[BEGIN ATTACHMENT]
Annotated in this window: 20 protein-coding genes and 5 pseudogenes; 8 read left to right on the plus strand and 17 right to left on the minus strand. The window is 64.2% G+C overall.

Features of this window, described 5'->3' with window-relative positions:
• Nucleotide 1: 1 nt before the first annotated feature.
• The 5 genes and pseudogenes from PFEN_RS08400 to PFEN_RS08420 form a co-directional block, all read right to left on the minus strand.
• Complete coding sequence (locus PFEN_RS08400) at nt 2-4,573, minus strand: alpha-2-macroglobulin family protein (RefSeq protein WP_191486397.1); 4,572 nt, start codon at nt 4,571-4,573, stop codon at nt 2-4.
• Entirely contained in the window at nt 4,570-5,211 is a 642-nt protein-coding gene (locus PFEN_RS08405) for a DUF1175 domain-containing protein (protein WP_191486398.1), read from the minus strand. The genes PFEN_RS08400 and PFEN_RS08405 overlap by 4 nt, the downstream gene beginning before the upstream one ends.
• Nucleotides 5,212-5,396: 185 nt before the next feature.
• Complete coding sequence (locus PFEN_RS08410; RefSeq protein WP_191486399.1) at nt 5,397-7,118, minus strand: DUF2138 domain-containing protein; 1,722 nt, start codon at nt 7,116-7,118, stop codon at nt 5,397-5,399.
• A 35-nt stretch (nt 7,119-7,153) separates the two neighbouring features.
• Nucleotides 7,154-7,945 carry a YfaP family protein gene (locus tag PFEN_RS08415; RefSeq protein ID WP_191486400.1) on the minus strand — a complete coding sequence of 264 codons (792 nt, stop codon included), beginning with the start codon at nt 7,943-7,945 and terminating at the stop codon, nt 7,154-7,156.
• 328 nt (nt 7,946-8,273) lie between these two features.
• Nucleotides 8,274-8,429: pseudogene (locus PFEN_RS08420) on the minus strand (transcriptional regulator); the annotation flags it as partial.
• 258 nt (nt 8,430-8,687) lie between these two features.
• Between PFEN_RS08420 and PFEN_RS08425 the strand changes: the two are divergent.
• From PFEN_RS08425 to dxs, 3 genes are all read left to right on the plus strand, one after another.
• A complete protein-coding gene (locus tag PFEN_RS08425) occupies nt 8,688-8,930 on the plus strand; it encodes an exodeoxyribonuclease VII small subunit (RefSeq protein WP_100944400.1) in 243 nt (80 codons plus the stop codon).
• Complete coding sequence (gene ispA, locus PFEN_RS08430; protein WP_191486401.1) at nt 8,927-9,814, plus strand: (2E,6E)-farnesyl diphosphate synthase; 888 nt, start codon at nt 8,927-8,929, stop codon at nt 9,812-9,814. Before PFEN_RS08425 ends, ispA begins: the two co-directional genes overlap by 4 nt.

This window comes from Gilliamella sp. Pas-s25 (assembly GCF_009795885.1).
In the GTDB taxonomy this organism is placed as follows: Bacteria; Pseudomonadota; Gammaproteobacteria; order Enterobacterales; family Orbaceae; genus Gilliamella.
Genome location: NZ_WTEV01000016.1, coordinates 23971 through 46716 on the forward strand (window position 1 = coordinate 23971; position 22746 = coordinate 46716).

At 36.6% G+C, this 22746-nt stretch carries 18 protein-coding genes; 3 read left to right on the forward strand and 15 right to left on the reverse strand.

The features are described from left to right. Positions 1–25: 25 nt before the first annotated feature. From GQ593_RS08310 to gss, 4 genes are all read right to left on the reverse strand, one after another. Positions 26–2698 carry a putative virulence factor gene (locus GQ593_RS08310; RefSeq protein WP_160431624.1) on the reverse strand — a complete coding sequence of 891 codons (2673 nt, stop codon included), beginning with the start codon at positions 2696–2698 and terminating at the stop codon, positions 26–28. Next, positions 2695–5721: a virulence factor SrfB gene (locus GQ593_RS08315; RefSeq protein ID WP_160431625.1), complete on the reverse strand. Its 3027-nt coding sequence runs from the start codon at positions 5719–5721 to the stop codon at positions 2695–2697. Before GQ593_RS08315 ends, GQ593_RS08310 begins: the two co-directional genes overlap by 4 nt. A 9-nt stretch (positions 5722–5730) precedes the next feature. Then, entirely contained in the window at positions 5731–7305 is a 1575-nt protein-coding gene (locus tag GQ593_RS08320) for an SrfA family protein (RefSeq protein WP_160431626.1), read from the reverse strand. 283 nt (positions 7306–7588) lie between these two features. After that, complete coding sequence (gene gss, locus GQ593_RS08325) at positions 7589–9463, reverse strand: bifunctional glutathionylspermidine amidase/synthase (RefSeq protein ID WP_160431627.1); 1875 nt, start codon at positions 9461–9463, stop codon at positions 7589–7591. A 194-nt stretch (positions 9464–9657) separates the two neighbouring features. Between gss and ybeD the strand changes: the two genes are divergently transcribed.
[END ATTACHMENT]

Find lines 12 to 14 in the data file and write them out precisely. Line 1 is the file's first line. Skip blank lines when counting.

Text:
• Nucleotides 8,274-8,429: pseudogene (locus PFEN_RS08420) on the minus strand (transcriptional regulator); the annotation flags it as partial.
• 258 nt (nt 8,430-8,687) lie between these two features.
• Between PFEN_RS08420 and PFEN_RS08425 the strand changes: the two are divergent.